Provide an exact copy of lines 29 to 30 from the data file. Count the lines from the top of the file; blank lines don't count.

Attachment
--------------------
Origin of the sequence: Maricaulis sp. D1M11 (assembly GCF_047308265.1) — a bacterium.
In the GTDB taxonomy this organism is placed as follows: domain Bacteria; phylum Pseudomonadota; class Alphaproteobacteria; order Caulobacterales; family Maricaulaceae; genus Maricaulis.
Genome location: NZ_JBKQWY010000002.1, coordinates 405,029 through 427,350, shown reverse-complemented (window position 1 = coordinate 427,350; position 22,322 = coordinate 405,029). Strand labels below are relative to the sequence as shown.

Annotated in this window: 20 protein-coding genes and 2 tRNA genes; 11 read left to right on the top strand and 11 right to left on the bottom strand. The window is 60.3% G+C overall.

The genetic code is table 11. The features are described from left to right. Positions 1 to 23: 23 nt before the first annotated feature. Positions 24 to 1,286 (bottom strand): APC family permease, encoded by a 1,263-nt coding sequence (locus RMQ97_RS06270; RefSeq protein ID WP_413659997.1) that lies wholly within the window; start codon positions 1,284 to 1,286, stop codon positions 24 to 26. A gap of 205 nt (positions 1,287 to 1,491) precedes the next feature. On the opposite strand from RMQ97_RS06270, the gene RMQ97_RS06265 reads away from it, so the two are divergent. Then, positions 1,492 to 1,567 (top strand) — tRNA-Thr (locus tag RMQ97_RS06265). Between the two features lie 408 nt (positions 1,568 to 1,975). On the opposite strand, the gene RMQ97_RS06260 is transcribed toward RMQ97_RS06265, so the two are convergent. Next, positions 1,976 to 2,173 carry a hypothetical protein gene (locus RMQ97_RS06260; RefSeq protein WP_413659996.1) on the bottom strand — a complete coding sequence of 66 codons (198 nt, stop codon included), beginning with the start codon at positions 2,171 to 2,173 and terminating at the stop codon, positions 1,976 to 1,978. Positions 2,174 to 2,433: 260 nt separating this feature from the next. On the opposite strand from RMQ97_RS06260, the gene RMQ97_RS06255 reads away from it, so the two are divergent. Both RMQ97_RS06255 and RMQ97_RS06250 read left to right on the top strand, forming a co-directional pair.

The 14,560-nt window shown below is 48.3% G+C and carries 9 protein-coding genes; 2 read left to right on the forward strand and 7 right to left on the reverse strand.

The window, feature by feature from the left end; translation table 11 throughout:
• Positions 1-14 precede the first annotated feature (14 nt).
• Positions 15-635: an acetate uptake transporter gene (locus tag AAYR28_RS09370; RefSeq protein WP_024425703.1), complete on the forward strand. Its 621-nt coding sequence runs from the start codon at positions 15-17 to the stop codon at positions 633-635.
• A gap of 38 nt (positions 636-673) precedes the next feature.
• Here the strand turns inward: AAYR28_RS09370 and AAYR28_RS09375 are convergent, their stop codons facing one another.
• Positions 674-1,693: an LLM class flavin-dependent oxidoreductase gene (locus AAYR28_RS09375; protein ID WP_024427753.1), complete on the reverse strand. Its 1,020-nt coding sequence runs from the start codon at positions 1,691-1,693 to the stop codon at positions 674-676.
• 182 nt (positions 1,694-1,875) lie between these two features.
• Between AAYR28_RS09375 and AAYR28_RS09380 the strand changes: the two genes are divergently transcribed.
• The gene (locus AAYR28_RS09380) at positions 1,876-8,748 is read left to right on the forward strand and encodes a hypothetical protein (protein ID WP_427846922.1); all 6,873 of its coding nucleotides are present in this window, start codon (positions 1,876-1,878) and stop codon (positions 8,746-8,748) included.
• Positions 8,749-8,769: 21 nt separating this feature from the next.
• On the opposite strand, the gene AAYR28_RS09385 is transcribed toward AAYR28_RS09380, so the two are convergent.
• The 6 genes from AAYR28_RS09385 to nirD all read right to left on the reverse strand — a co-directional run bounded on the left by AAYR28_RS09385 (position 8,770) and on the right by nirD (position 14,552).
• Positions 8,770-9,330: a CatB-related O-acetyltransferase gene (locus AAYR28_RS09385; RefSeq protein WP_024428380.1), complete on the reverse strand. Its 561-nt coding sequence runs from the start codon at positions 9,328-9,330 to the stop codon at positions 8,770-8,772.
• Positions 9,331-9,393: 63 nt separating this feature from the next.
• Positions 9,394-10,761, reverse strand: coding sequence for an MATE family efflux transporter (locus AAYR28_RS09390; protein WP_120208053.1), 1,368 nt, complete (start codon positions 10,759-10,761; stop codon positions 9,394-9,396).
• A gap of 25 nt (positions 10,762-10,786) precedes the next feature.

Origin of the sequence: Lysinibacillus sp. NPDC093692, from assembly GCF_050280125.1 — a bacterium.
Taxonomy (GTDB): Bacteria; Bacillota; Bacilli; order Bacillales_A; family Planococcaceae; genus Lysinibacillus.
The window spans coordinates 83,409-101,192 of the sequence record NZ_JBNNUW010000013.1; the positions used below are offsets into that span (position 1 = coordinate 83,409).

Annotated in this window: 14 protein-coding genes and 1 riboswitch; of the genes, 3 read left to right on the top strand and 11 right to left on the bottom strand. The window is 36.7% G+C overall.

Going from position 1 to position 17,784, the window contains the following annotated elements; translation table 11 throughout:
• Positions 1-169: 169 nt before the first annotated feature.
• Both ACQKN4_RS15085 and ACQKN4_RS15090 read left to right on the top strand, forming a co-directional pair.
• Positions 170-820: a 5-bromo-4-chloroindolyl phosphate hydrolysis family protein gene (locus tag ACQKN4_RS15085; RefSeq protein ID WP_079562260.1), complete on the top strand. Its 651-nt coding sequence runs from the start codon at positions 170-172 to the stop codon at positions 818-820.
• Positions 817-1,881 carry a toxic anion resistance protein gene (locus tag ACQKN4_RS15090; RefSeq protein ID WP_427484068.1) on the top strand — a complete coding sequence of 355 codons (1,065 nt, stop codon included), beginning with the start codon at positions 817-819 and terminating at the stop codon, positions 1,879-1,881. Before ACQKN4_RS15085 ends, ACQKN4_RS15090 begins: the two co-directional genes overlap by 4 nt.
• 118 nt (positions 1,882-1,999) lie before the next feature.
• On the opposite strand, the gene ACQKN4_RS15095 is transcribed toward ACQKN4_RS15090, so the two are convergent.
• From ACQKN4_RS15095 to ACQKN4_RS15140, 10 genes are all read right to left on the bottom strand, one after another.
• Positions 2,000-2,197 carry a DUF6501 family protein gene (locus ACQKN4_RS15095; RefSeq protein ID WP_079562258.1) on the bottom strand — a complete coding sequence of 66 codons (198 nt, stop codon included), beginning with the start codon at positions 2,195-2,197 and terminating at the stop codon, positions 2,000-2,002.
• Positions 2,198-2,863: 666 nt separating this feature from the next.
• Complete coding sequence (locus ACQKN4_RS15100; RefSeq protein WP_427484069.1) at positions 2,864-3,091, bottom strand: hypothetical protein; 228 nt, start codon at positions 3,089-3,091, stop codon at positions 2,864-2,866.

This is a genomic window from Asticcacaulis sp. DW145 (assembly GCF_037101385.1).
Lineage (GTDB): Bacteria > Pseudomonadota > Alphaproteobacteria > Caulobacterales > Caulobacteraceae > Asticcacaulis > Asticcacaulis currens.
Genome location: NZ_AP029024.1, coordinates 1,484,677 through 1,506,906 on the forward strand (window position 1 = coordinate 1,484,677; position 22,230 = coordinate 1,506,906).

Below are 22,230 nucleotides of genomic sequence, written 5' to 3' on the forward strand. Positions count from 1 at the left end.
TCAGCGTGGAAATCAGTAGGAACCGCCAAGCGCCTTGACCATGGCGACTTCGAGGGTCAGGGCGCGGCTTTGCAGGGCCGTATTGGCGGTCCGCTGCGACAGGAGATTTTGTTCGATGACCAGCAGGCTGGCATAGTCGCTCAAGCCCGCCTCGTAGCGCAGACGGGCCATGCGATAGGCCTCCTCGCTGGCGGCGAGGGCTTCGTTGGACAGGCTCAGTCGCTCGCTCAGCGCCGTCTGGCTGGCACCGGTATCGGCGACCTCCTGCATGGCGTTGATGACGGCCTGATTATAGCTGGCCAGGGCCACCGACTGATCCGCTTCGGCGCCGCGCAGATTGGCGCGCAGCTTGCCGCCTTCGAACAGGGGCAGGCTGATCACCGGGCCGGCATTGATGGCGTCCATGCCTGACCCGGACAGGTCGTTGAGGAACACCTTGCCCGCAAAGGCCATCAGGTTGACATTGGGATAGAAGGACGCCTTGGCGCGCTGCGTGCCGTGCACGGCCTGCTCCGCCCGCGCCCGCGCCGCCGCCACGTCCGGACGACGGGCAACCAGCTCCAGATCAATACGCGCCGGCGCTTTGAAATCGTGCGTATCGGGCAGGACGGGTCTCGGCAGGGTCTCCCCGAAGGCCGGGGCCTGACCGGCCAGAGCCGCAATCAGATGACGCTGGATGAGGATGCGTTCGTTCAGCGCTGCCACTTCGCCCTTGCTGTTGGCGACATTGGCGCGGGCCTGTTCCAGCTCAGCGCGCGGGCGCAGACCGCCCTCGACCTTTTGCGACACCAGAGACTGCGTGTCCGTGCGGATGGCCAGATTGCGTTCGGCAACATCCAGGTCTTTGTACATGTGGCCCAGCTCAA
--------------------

• Both ACQKN4_RS15085 and ACQKN4_RS15090 read left to right on the top strand, forming a co-directional pair.
• Positions 170-820: a 5-bromo-4-chloroindolyl phosphate hydrolysis family protein gene (locus tag ACQKN4_RS15085; RefSeq protein ID WP_079562260.1), complete on the top strand. Its 651-nt coding sequence runs from the start codon at positions 170-172 to the stop codon at positions 818-820.